Answer: It was rather difficult for an average Londoner to recognise such a strange animal as an otter. Most of them had never seen such a unique animal. The thing that surprised Maxwell that Londoners made such funny and wild guesses about Mijbil, the otter. He faced a continuous barrage of questions from the anxious but ignorant people. They made random guesses about the animal. Some of them guessed that he was ‘a baby seal’ or ‘a squirrel’ or ‘a walrus’. Others also made fantastic guesses. One called Mijbil ‘a beaver’. Another called it ‘a bear cub’. The third guessed that it was `a leopard’. Mij was anything but an otter.
The question that was awarded the highest score came from a labourer. The surprised labourer spat, glared and growled out, “Here, Mister—what is that supposed to be?”

Extract Based Questions

Read the following extracts carefully and answer the questions that follow:

Question 1: Two days later, Mijbil escaped from my bedroom as I entered it, and I turned to see his tail disappearing round the bend of the corridor that led to the bathroom. By the time I got there he was up on the end of the bathtub and fumbling at the chromium taps with his paws. I watched, amazed; in less than a minute he had turned the tap far enough to produce a trickle of water, and after a moment or two achieved the full flow.

a. Who was Mijbil?
b. What was the cause of the narrator’s surprise?
c. What do you know about Mijbil?
d. Where did Mijbil go?

Answer:
a. Mijbil was the otter.
b. The narrator was surprised to find otter turning the tap on to play with water.
c. Mijbil was an otter that the narrator had kept as a pet.
d. Mijbil went to the narrator’s bathroom.

Question 2: With the opening of that sack began a phase of my life that has not yet ended, and may, for all I know, not end before I do. It is, in effect, a thraldom to otters, an otter fixation, that I have since found to be shared by most other people, who have ever owned one.

a. Which creature emerged from the sack?
b. With what was the otter coated?
c. What was the new phase of the author’s life?
d. Why was the otter named ‘Maxwell’s otter’?

Answer:
a. An otter emerged from the sack.
b. The otter was coated with symmetrical pointed scales of mud armour.
c. It was a thraldom to otters. It was a strong attachment and feeling for the otter.
d. The otter was of a race previously unknown to science and was at length christened by zoologists as Maxwell’s otter.

Question 3: But the real play of an otter is when he lies on his back and juggles with small objects between his paws. Marbles were Mij’s favourite toys for this pastime: he would lie on his back rolling two or more of them up and down his wide, flat belly without ever dropping one to the floor.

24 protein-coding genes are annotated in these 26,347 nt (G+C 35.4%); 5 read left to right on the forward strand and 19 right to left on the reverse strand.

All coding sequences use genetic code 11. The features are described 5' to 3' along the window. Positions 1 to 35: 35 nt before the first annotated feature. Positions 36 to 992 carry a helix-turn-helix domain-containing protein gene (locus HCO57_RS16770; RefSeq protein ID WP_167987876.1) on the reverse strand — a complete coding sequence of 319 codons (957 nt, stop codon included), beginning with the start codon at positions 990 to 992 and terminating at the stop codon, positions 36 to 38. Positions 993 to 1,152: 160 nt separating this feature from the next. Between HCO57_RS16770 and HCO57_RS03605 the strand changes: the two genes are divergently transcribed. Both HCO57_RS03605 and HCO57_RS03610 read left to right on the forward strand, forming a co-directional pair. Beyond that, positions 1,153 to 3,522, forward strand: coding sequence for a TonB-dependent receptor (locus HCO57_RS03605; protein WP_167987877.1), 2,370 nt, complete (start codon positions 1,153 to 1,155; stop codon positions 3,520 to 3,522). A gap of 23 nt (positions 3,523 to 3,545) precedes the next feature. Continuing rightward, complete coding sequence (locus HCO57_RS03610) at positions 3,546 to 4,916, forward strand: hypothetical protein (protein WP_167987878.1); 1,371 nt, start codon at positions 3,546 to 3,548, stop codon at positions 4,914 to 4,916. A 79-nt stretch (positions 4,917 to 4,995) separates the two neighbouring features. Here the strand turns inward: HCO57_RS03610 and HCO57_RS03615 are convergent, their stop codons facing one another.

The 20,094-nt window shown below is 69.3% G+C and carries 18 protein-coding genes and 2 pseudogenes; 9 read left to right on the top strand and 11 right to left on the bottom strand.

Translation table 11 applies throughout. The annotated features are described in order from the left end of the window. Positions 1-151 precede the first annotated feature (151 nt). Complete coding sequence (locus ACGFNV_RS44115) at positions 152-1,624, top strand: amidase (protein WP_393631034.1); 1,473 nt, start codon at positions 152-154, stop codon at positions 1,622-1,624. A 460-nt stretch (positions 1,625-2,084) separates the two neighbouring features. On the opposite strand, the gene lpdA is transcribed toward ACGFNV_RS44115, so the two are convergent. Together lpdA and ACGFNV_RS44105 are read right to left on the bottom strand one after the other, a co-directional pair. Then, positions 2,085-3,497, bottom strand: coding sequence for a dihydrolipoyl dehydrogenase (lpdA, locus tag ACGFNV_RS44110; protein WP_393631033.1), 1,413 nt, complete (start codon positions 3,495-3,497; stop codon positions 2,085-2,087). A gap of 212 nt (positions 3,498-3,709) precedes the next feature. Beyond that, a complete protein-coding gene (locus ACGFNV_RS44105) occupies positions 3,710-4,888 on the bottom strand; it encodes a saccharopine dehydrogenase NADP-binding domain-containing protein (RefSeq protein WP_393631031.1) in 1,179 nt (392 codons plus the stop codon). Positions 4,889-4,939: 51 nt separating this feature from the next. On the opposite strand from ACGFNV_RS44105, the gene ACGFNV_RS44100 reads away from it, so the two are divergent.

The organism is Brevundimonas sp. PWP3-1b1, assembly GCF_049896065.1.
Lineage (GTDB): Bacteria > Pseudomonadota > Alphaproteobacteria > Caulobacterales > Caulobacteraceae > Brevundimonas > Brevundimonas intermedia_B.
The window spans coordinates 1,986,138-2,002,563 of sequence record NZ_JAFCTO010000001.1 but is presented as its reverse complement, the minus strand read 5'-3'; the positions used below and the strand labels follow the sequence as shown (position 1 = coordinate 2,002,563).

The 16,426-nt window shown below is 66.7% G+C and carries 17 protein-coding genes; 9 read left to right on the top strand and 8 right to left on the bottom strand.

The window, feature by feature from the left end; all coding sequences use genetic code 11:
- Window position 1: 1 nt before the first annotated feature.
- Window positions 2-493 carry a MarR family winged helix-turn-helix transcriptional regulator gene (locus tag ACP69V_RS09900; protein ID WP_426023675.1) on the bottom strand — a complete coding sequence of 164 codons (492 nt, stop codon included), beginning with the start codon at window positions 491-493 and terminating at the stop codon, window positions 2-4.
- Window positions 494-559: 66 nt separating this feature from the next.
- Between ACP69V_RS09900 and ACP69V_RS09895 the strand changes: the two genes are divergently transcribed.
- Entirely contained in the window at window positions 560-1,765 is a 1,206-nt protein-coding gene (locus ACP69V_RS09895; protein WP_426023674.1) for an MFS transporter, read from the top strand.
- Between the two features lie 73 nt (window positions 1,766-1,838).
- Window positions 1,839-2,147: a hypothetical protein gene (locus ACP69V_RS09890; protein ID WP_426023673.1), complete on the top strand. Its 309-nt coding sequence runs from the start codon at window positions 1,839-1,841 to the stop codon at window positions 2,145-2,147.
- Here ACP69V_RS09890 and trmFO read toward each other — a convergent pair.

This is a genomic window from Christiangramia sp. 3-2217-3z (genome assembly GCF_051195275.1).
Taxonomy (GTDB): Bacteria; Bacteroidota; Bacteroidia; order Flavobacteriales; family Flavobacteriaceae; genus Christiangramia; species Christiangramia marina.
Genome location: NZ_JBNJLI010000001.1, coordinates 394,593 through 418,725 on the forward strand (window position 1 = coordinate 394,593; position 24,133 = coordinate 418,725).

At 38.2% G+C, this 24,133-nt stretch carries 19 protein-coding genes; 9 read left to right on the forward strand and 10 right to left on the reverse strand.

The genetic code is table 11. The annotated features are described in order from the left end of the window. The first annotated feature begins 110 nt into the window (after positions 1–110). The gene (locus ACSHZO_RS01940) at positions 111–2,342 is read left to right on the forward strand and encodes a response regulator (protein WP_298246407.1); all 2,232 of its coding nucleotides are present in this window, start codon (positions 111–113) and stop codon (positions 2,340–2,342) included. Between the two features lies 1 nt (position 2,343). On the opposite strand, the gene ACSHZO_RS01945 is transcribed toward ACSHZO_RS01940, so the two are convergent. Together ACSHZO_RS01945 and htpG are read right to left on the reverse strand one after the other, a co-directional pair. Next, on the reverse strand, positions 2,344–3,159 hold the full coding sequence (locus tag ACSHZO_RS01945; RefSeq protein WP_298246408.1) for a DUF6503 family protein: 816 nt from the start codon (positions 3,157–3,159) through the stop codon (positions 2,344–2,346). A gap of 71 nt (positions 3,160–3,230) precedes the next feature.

a. What is the real play of an otter?
b. What are Mij’s favourite toys?
c. How did he conduct with them?
d. What do you know about Mij?

Answer:
a. He lies on his back and juggles with small toys between his paws.
b. Marbles are Mij’s favourite toys.
c. He would lie on his back rolling two or more of them up and down his wide, flat belly without ever dropping one to the floor.
d. Mij is an otter that the author had kept as a pet.

Question 4: Early in the New Year of 1956 I travelled to Southern Iraq. By then it had crossed my mind that I should like to keep an otter instead of a dog and that Camusfearna, ringed by water a stone’s throw from its door, would be an eminently suitable spot for this experiment. When I casually mentioned this to a friend, he as casually replied that I had better get one in the Tigris marshes, for there they were as common as mosquitoes, and were often tamed by the Arabs.

a. Where did the narrator go?
b. What did he want as a pet?
c. What ‘experiment’ did Maxwell think Camusfearna would be suitable for?
d. Why did the narrator think of keeping an otter in place of a dog as a pet?

Answer:
a. The narrator went to Southern Iraq.
b. He wanted an otter as a pet.
c. Maxwell thought of buying an otter instead of a dog and thought Camusfearna ringed with water would be suitable for keeping an otter.
d. The narrator’s pet dog had died, he was too sad to think of keeping a dog again.

Question 5: I cabled to England, and when, three days later, nothing had happened, I tried to telephone. The call had to be booked twenty-four hours in advance. On the first day the line was out of order; on the second the exchange was closed for a religious holiday. On the third day, there was another breakdown. My friend left, and I arranged to meet him in a week’s time. Five days later, my mail arrived. I carried it to my bedroom to read, and there, squatting on the floor, were two Arabs; besides them lay a sack that squirmed from time to time. They handed me a note from my friend: “Here is your otter….”

a. What was the main problem in getting the mail?
b. What did the narrator get in the package?
c. What did he see when he entered his room?
d. Why did the sack squirm from time-to-time?